No Cesarean Complications, Expect Same with Tummy Tuck?

I am very nervous about being put under as this is my first major surgery besides my cesarean. I am in good health with no concerns except for mitral valve prolapse or a slight heart murmur. I had no complications with my cesarean, so can I expect the same with my tummy tuck?

Doctor Answers 9

Concerns before anesthesia.

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Have you disclosed your mitral valve prolapse with your surgeon's office?  If you are clear for surgery, then you should relax as your concerns are normal.

Risks for a tummy tuck versus a Caesarean section

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Having done well following your Caesarean section surgery is great but not necessarily a predictor of your outcome from a tummy tuck surgery. Given what appears to be excellent health, and if you are a non-smoker, not overweight or significantly so, and avoid blood thinners such as aspirin and ibuprofen 2 weeks prior to surgery, your risks should be fairly low. Obviously, you would want to have this performed by a board certified plastic surgeon and have a board certified anesthesiologist with experience in plastic surgery performing your anesthesia.

Tummy tuck and c-sections

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I have been told by my patients that the recovery from a c-section is usually worse than a tummy tuck.  Good luck.

Tummy Tuck Risks vs C-Section

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Every surgery has potential risks. Fortunately, with elective surgeries such as this, we can minimize many of them by being sure our patients are as healthy as they can be, quitting smoking, getting off birth control pills, being nutritionally maximized, etc. The fact that you had no problems with your c-section is a good sign, but does not mean that there are zero risks with a tummy tuck.

Tummy Tuck Complication

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Every procedure carries potential risks and complication.  However, as long as you are in good health and non-smoker, you will do well.  Tummy tuck is an elective surgery which normally last 2-4 hours.  Surgical and anesthesia risks for tummy tuck is very low; however, you should review them with your plastic surgeon prior to your surgery.

Tummy tuck is less invasive than a ceserean

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It is a good sign that you did well after your C-section. With a tummy tuck, there is no opening into the body as there is with a C-section so the recovery may be easier and the surgery itself safer. If you are going to a surgeon certified by the American Board of Plastic Surgery who uses an accredited surgical facility, you should know that appropriate safety precautions are being used.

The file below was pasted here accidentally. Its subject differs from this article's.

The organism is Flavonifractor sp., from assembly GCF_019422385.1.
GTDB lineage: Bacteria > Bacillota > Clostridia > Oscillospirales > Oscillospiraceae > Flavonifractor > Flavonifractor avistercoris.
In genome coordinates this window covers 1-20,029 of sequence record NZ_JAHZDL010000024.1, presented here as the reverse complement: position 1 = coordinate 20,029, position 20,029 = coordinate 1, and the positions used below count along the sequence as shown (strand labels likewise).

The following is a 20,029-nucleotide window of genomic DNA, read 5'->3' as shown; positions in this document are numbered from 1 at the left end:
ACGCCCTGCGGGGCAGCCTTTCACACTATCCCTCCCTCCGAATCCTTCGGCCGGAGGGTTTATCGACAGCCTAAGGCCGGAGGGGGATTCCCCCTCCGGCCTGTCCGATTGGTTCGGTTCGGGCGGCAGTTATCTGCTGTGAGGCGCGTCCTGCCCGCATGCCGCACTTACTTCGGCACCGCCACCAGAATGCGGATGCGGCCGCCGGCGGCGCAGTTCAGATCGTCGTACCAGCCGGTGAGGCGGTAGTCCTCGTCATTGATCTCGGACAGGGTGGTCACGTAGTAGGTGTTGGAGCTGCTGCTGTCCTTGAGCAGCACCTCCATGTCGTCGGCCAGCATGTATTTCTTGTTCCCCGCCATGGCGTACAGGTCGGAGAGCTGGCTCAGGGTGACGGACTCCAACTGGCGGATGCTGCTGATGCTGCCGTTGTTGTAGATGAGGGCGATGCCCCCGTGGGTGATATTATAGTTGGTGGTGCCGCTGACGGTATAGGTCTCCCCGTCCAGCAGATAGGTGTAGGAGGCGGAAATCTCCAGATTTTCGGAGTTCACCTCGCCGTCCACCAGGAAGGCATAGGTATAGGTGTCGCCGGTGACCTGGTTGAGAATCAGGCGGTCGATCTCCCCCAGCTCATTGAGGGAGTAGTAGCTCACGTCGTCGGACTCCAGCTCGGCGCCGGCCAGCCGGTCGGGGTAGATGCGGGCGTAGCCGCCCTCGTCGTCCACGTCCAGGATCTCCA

Tummy Tuck Complications

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The fact that you had no complications with your C-section does not in any way assure that you will not have complications following a tummy tuck.  Every operation carries some risk and the patient must always weigh the benefits against the potential risks.

John Whitt, MD (retired)
Louisville Plastic Surgeon

Risks of Tummy Tuck in a Healthy Young Woman

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Surgery and anesthesia have come a long way. The odds of your having complications with a tummy tuck, if you are young, not obese, no medical conditions, do not smoke and do not have a family history of sudden death or blood clots, is extremely low. While it is never zero they are quite uncommon.

Discuss your fears with your surgeon and he will tell you the same.

Good Luck.

Dr. Peter Aldea

Peter A. Aldea, MD
Memphis Plastic Surgeon

All surgery has some risk, but tummy tuck is a safe operation.

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Any surgery has risks. Tummy tuck has risks also. In general, if you are healthy the chance of anything serious going wrong is very low. If this were not the case we would not be able to do elective surgeries like this. Make sure you eat well and rest both before and after the surgery. Also make sure your surgeon is certified by the American Board of Plastic Surgery and that the operating room in which you are having surgery is fully accredited.

These answers are for educational purposes and should not be relied upon as a substitute for medical advice you may receive from your physician. If you have a medical emergency, please call 911. These answers do not constitute or initiate a patient/doctor relationship.